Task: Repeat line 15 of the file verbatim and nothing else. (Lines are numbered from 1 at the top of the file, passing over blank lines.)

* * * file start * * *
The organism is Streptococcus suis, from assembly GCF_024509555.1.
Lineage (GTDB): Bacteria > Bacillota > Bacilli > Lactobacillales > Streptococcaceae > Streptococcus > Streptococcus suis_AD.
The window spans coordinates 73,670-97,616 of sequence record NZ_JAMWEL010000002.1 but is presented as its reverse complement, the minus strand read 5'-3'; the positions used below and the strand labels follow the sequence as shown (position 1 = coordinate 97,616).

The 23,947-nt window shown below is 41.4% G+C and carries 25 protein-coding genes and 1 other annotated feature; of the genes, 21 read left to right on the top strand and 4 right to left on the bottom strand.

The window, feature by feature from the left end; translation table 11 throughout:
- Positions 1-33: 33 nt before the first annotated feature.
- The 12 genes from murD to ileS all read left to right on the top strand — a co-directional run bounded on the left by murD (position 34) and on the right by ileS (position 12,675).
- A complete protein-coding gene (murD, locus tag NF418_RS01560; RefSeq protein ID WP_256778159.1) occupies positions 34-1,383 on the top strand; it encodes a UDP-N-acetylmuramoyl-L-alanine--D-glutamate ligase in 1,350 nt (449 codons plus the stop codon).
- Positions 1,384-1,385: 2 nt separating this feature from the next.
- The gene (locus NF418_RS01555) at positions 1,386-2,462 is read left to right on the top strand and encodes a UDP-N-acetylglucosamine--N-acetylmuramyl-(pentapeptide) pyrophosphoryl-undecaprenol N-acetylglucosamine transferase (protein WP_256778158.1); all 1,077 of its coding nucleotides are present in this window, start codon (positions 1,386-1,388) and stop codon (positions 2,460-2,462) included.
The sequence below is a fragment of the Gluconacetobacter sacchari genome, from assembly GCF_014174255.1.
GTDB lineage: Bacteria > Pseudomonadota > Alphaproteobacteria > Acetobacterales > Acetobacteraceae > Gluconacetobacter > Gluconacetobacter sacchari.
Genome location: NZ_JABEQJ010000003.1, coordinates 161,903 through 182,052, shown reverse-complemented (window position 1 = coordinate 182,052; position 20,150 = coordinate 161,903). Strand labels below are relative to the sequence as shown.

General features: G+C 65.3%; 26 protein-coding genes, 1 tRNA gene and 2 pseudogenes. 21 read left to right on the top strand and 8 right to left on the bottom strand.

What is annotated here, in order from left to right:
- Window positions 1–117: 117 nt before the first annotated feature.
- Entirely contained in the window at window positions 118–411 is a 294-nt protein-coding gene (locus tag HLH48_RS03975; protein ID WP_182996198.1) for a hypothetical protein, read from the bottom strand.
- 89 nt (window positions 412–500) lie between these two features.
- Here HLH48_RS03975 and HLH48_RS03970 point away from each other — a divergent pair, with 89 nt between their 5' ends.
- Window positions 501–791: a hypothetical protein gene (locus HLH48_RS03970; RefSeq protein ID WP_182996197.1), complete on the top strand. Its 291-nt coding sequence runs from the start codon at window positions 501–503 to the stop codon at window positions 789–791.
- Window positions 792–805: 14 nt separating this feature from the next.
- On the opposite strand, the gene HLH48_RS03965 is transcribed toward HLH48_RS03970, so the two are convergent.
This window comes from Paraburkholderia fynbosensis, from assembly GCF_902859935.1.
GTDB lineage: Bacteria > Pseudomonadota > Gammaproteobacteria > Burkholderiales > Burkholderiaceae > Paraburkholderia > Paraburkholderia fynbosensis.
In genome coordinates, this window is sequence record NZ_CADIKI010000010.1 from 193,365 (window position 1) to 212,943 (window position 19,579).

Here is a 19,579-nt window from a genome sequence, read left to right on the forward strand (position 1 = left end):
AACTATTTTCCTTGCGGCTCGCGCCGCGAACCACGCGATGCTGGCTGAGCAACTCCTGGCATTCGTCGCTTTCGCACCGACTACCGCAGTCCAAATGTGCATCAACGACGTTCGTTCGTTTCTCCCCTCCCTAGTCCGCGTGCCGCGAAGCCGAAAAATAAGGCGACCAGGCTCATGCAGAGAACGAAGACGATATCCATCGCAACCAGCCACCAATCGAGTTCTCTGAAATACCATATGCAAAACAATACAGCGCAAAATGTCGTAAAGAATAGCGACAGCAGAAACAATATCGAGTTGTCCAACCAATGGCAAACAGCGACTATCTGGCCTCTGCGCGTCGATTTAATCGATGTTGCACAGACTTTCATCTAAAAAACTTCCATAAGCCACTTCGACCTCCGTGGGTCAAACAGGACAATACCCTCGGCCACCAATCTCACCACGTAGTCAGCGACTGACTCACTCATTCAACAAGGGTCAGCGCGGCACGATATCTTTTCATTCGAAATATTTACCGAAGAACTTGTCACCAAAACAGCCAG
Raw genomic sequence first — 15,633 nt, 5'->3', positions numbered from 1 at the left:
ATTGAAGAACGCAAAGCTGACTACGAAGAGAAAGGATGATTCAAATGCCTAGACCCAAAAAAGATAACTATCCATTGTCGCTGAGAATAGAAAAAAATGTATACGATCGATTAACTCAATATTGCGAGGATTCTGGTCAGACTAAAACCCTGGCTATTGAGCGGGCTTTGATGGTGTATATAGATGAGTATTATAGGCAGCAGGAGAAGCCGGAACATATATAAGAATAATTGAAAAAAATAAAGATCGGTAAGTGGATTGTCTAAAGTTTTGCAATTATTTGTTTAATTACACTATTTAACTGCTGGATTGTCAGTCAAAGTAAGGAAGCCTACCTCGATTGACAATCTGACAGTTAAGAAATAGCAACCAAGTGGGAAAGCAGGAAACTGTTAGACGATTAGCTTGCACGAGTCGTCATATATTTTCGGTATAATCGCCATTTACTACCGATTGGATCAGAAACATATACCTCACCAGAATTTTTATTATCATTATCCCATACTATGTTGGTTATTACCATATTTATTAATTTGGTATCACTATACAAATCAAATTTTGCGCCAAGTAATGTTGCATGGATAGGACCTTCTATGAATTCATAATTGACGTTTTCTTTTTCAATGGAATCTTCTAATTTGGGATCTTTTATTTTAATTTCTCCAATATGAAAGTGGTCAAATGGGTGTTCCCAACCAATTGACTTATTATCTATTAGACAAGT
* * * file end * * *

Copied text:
What is annotated here, in order from left to right: